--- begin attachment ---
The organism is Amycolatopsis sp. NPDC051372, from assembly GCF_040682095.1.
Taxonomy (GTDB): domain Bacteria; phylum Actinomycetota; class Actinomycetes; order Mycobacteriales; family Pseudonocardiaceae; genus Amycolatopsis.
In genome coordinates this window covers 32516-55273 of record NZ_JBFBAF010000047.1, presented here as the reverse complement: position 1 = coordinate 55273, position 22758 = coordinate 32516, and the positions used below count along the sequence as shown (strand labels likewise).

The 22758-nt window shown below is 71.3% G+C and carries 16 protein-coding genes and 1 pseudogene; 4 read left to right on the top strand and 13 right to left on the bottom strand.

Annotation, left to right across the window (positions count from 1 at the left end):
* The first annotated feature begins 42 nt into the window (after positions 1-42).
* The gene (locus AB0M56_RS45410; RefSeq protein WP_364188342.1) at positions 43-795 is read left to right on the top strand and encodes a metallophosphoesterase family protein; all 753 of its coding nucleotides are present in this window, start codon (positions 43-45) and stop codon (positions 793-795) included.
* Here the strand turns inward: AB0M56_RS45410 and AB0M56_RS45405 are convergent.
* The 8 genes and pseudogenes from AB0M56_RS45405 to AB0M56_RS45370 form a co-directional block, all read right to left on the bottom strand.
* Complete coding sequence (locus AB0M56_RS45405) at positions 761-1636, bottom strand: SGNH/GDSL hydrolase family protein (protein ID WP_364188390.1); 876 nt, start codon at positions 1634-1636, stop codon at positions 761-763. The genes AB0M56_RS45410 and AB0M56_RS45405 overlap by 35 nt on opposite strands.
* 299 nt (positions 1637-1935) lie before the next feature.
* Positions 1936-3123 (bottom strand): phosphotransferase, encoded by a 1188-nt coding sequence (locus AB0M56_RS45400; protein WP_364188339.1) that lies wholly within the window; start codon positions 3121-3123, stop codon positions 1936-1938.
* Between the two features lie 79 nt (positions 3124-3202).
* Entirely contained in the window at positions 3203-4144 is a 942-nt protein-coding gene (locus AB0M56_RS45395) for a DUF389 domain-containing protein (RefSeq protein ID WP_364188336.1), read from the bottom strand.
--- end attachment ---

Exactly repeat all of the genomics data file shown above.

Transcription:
The organism is Amycolatopsis sp. NPDC051372, from assembly GCF_040682095.1.
Taxonomy (GTDB): domain Bacteria; phylum Actinomycetota; class Actinomycetes; order Mycobacteriales; family Pseudonocardiaceae; genus Amycolatopsis.
In genome coordinates this window covers 32516-55273 of record NZ_JBFBAF010000047.1, presented here as the reverse complement: position 1 = coordinate 55273, position 22758 = coordinate 32516, and the positions used below count along the sequence as shown (strand labels likewise).

The 22758-nt window shown below is 71.3% G+C and carries 16 protein-coding genes and 1 pseudogene; 4 read left to right on the top strand and 13 right to left on the bottom strand.

Annotation, left to right across the window (positions count from 1 at the left end):
* The first annotated feature begins 42 nt into the window (after positions 1-42).
* The gene (locus AB0M56_RS45410; RefSeq protein WP_364188342.1) at positions 43-795 is read left to right on the top strand and encodes a metallophosphoesterase family protein; all 753 of its coding nucleotides are present in this window, start codon (positions 43-45) and stop codon (positions 793-795) included.
* Here the strand turns inward: AB0M56_RS45410 and AB0M56_RS45405 are convergent.
* The 8 genes and pseudogenes from AB0M56_RS45405 to AB0M56_RS45370 form a co-directional block, all read right to left on the bottom strand.
* Complete coding sequence (locus AB0M56_RS45405) at positions 761-1636, bottom strand: SGNH/GDSL hydrolase family protein (protein ID WP_364188390.1); 876 nt, start codon at positions 1634-1636, stop codon at positions 761-763. The genes AB0M56_RS45410 and AB0M56_RS45405 overlap by 35 nt on opposite strands.
* 299 nt (positions 1637-1935) lie before the next feature.
* Positions 1936-3123 (bottom strand): phosphotransferase, encoded by a 1188-nt coding sequence (locus AB0M56_RS45400; protein WP_364188339.1) that lies wholly within the window; start codon positions 3121-3123, stop codon positions 1936-1938.
* Between the two features lie 79 nt (positions 3124-3202).
* Entirely contained in the window at positions 3203-4144 is a 942-nt protein-coding gene (locus AB0M56_RS45395) for a DUF389 domain-containing protein (RefSeq protein ID WP_364188336.1), read from the bottom strand.